"Boozman, he's part of the establishment. He's been totally invisible. As I travel the state of Arkansas , people tell me, 'Hey, I've been waiting for years for someone to challenge Senator Boozman because no one knows where he stands.' And it's not good enough to sit up there and vote right some of the time. You've got to be a conservative warrior.

"You've got to be a leader and you've got to take the fight to the radical left because they've gained so much ground across so many of our institutions, including sports, including the military, of course, higher education, and the corporate media. It's a disaster. And so until we have a strong corps of conservative warriors, America first leaders, patriots, whatever you want to call it, until we have that new cadre, new corps, nothing is going to change."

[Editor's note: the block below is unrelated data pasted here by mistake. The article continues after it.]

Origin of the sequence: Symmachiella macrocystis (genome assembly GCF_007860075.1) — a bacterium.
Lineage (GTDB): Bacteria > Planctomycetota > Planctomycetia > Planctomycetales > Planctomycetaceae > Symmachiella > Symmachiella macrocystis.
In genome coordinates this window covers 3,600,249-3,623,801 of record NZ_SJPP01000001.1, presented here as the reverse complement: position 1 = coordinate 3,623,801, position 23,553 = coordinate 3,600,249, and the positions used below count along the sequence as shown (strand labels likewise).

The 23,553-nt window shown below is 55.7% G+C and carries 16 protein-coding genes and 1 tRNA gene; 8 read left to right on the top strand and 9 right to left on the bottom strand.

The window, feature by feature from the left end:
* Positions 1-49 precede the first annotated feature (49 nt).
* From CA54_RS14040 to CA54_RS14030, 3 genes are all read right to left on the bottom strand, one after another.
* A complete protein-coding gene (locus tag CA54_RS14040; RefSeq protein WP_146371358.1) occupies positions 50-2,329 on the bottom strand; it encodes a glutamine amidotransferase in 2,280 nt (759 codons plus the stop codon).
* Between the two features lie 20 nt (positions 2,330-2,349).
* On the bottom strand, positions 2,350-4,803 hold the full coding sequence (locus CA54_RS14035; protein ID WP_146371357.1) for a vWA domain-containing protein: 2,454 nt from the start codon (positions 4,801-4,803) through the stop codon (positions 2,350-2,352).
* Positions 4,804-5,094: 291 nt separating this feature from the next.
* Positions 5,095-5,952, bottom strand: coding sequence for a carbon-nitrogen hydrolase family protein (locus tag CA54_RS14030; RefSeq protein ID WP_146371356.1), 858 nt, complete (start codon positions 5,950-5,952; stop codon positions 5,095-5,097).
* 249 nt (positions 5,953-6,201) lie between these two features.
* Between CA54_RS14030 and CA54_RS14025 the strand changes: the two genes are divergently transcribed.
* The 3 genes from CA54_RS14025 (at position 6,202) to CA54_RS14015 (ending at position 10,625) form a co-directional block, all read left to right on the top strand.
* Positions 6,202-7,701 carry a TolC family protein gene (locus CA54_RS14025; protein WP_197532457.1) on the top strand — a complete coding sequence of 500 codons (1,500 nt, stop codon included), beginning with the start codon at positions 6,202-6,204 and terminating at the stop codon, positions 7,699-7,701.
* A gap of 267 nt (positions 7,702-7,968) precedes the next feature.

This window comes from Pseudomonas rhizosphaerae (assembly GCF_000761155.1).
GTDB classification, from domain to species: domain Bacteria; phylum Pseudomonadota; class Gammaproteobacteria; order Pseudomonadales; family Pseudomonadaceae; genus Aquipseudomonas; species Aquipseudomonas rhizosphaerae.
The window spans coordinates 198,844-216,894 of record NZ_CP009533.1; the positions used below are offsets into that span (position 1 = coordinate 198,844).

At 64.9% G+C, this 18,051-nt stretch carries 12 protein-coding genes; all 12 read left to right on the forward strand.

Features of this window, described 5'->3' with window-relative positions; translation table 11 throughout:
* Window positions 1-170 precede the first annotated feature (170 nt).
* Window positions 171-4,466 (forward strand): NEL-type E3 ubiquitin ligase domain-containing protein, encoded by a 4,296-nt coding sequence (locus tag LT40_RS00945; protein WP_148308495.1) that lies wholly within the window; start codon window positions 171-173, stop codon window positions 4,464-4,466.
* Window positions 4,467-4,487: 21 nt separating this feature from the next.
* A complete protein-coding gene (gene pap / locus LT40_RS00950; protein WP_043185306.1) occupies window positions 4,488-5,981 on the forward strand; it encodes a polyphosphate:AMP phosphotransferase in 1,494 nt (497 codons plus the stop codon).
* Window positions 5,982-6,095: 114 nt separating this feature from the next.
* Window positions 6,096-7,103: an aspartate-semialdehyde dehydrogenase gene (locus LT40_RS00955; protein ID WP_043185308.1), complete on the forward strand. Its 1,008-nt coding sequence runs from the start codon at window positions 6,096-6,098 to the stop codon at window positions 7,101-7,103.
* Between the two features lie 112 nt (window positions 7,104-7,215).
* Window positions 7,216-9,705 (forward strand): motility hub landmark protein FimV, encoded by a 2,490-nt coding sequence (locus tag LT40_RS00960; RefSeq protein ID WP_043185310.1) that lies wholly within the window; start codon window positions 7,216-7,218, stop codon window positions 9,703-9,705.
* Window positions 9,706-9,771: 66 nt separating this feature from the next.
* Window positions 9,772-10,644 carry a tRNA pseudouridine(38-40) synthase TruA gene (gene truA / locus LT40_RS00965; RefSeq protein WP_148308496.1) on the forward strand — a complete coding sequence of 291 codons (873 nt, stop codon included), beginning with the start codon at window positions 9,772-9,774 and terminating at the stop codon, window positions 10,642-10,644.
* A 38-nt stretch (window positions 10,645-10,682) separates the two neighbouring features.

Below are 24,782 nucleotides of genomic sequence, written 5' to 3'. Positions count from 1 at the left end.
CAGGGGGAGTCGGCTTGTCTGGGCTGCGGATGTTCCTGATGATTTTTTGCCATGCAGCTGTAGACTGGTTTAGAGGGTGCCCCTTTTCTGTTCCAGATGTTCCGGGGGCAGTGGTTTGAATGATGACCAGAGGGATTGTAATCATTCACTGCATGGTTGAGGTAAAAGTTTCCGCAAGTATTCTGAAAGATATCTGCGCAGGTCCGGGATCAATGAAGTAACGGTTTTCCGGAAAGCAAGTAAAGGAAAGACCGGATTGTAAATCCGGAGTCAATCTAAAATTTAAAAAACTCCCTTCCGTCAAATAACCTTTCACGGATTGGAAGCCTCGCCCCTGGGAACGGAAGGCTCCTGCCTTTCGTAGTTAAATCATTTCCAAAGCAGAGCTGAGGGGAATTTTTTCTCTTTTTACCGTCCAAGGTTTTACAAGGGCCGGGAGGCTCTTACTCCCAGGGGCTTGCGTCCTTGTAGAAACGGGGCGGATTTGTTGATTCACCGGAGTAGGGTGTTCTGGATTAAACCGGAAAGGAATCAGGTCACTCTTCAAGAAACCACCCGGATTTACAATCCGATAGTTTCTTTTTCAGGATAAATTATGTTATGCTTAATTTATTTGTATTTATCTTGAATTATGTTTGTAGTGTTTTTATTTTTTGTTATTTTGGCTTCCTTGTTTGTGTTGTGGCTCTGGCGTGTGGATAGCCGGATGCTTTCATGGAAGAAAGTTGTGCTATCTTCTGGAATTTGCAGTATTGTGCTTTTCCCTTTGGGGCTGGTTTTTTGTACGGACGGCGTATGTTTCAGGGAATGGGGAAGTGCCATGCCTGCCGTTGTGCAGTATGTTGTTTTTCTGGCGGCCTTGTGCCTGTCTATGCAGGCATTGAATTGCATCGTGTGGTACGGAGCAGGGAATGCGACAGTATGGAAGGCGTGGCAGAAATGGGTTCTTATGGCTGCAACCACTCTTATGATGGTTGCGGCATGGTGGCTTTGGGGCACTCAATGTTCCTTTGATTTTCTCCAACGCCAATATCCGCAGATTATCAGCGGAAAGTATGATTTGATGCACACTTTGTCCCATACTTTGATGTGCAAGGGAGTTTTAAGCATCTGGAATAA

Bequette talks about leadership and fighting for constituents and taking the battle to the opposition a lot. It's almost as if the guy was immersed in competition and leadership during his athletic career and then again during his military career.

"I learned how to lead from some of the best football players and coaches of all time with the Arkansas Razorbacks and New England Patriots," Bequette said. "And then with some of the finest soldiers and officers in the infantry in the 101st Airborne. And, really, it's about setting the tone and creating a culture where everyone is energized, motivated. They're willing to sacrifice and work hard for a cause that matters."